It is proven! I am seantodd on Keybase: https://keybase.io/seantodd/sigchain#02a041fcb125bfc89ab9f6c8173af5afb288c30f960e8fb2e8c3542c86eb785f0f
So, whitespashe.uk has lost all of it's toots.
This is due to a truncate command being run on the local statuses table, including the cascade option to include other related tables.
Normal functionality is there, so I don't think anything else has been affected. I'll try to see if there's a way of reimporting our user account exports, but if not:
Whitespashe.uk has been given a fresh start!
The old dog gazed about; barely able to see. So she sniffed at her favorite, if faded, scent. Her small human was away at a place called kol-edge.
Not so small anymore, she reminded herself. Not-so-small-human could even pick her up now.
"I want to keep protecting my not-so-small human," she mused tiredly.
"Even if you must shed your fur," asked a clear black-robed figure.
"Yes," the dog didn't hesitate.
And then she was bounding.
See what IP addresses the person in Starbucks is visiting *over their VPN*: https://seclists.org/oss-sec/2019/q4/122
Sleep easily tonight!
Walkaway Chapter 2- Spoilers ahoy
There are good ideas in this book on federated social interaction, that the 'default' of their world maps to the silo-ed social media giants of ours. We are the people that choose to walk away, with all the pain that leaving our friends and families in the 'default' entails. Some of us schleppe our entire social media persona across with us, but eventually pare it down to the bare-bones ID's we have now.
Even our ability to choose to defederate from other instances embodies the walkaway ideal. If an instance is not amenable to moderation requests etc, you can just defederate and walk away. If there's anything the book tells us, is that we hold the power of our own social structure, and that those who refuse to be good people will inevitably end up lonely, on the losing side of history.
Walkaway Chapter 2- Spoilers ahoy
Every time I read this book, I'm taken with how similar the walkways are to our fediverse.
We have the ability to create these hubs of humanity, make them our homes, talk to other hubs using an open standard. We can integrate the best features of these instances into our own, make changes and put them out there for any other instance to use.
If an instance becomes hostile or abandoned, we can export our data and walkaway. The federated walkaway process is similar to that in the book. You can join another instance or create your own, keep the best of your old instance, or just start new.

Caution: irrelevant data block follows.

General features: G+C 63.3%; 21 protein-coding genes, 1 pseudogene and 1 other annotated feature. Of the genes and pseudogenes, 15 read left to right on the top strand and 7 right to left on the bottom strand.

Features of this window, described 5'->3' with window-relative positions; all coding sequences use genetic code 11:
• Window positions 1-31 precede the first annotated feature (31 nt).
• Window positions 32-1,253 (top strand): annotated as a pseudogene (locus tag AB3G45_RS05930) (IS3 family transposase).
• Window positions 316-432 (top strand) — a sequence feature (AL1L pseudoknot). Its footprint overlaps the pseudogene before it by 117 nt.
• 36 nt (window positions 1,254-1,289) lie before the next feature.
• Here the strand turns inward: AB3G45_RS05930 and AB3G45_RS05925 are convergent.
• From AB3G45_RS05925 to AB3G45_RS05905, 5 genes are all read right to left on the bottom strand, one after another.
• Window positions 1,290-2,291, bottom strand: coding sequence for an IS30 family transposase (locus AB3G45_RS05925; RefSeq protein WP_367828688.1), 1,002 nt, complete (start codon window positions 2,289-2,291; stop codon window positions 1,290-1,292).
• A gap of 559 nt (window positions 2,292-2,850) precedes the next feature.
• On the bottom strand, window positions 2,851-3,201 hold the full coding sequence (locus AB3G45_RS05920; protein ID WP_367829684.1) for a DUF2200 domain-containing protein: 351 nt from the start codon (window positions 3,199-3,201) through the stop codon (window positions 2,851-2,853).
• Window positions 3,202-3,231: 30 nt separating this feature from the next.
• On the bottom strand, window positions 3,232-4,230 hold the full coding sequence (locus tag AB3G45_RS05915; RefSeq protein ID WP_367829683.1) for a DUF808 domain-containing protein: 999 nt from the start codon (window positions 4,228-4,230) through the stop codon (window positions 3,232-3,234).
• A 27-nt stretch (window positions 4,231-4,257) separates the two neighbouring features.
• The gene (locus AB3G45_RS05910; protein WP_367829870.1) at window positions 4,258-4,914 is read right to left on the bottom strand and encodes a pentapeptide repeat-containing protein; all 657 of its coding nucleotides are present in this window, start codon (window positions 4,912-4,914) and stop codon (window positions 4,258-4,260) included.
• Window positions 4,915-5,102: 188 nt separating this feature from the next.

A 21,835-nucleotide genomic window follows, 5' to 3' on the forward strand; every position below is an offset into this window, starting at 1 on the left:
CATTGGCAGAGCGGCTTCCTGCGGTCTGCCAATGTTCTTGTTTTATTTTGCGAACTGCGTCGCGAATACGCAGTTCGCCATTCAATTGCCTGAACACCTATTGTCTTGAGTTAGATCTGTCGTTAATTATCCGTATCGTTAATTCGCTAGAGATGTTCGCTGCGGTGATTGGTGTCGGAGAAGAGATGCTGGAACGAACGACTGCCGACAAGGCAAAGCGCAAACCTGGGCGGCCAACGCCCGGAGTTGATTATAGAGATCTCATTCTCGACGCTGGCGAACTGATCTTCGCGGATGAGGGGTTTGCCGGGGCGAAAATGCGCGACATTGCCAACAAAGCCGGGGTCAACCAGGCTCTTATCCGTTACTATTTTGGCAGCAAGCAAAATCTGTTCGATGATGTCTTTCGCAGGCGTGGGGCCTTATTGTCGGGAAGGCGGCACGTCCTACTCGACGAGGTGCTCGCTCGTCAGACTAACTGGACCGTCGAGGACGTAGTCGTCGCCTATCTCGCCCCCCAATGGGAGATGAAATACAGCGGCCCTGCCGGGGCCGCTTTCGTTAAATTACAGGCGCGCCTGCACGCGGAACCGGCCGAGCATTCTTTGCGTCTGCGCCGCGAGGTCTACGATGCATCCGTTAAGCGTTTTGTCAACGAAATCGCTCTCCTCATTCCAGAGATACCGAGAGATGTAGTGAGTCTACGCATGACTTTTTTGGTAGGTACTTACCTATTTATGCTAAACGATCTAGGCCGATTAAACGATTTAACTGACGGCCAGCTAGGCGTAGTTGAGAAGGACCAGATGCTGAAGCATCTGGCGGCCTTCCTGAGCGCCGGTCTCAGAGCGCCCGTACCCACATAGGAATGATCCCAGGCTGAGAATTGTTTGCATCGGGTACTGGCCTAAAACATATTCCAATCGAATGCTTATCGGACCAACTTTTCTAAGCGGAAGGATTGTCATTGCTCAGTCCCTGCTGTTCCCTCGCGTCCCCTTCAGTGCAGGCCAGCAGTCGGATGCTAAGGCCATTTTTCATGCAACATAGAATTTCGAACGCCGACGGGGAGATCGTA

Hey, any reason that my Tusky (stable) refuses to auto complete people when I try to @ them?
Anyway, this is less a 'black friday' thing and more that I just haven't given out any codes for this remaster album yet, and wanted to, so here's some codes for Second Chances
(take them to http://eyeshadow2600fm.bandcamp.com/yum)
Walkaway, Ch. 1
Doctorow said the many names for Etc. was inspired by his eastern european background, where his relatives would have many different names, giving name, Yiddish name, Americanized name when they came to the states...
You can see similar in his book Someone Comes to Town, Someone Leaves Town, where the characters names change through the book.
The character Etc. has said his parents picked his names from an old census list of names. Doctorow has said that's how he might choose character names, if only as placeholders, take from the top for common, the bottom for uncommon.
So what to read for the #TechnicolorRainbow book club?!
Thinking something easy because of the holidays coming up, short stories are always good.
But I think a good inaugural read for this Fediverse bookclub would be Walkaway by Cory Doctorow, a techno utopian revolution-against-capitalism-and-the-rich burning-man hacker post-scarcity-gift-economy novel.
It's been talked about before here, so we know it's good material, and if you already read it then don't need to read again but if you do then it should be an easier one.
But any and all suggestions welcomed, if anything ideas for next reads.
Walkaway, Chapter 2
I've always wondered how well a git-based organisational system would work. Ideally, its sound, as issues can be raised and cleared, there's wiki functionality, and a history of work.
The ideal of communal living has always been interesting to me. The idea of doing things according to your ability to them, because they need to be done, rather than reward, is very much utopic. It reminds me a little of the Federation in Star Trek.
Most of the time, when I speak to people about it, they bring up the same sort of negative argument that's posted in the book, that people can just be lazy and let others provide for them.
“It doesn’t work at all in theory. In theory, we’re selfish assholes who want more than our neighbors, can’t be happy with a lot if someone else has a lot more. In theory, someone will walk into this place when no one’s around and take everything. In theory, it’s bullshit. This stuff only works in practice. In theory, it’s a mess.”
a new (to me) twist on the joke-punch-line-winking-dog meme.
CW for alcohol reference, pun, eye contact
Happy #caturday all! Elliott has had a busy day of begging for food and sleeping, so is taking a well-earned nap!
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